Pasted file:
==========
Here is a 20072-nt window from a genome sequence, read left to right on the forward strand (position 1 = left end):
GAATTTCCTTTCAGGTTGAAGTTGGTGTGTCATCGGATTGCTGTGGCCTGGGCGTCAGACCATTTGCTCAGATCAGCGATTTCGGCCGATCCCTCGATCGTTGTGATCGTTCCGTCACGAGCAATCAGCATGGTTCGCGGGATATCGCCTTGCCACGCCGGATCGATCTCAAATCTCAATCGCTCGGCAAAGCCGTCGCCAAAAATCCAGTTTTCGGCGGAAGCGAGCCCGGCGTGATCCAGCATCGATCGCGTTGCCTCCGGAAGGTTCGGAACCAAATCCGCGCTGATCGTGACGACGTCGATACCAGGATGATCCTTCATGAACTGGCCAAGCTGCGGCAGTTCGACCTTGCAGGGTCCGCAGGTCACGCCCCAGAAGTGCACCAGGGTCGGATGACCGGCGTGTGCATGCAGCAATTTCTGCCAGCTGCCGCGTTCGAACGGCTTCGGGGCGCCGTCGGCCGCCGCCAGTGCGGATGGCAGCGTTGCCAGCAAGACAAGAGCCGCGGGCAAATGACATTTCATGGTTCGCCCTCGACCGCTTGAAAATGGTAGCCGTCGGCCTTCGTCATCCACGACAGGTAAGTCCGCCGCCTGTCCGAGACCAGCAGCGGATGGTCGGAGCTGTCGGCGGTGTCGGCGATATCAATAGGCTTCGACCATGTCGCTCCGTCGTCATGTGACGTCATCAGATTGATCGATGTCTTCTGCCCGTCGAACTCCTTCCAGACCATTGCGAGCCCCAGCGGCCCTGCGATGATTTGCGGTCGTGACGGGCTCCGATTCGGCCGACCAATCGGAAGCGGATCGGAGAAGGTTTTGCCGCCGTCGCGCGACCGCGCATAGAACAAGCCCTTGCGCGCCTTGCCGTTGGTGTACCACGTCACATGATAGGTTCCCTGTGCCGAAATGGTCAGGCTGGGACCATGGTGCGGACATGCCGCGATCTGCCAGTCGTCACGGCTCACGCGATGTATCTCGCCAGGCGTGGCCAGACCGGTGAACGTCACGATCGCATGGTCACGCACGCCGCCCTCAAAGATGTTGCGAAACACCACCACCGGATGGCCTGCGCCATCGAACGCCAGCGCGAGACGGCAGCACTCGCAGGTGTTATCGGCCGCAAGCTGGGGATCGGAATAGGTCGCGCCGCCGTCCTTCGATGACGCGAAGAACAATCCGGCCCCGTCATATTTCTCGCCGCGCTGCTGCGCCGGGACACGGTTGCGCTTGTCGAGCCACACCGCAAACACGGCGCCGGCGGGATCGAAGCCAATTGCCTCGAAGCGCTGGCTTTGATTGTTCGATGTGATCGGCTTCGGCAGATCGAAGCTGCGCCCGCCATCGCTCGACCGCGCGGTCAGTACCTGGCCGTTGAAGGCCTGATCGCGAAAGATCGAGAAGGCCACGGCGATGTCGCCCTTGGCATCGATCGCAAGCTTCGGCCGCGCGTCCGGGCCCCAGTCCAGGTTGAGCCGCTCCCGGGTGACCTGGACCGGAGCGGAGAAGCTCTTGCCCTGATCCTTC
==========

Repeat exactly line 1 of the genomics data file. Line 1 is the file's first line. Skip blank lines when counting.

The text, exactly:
Here is a 20072-nt window from a genome sequence, read left to right on the forward strand (position 1 = left end):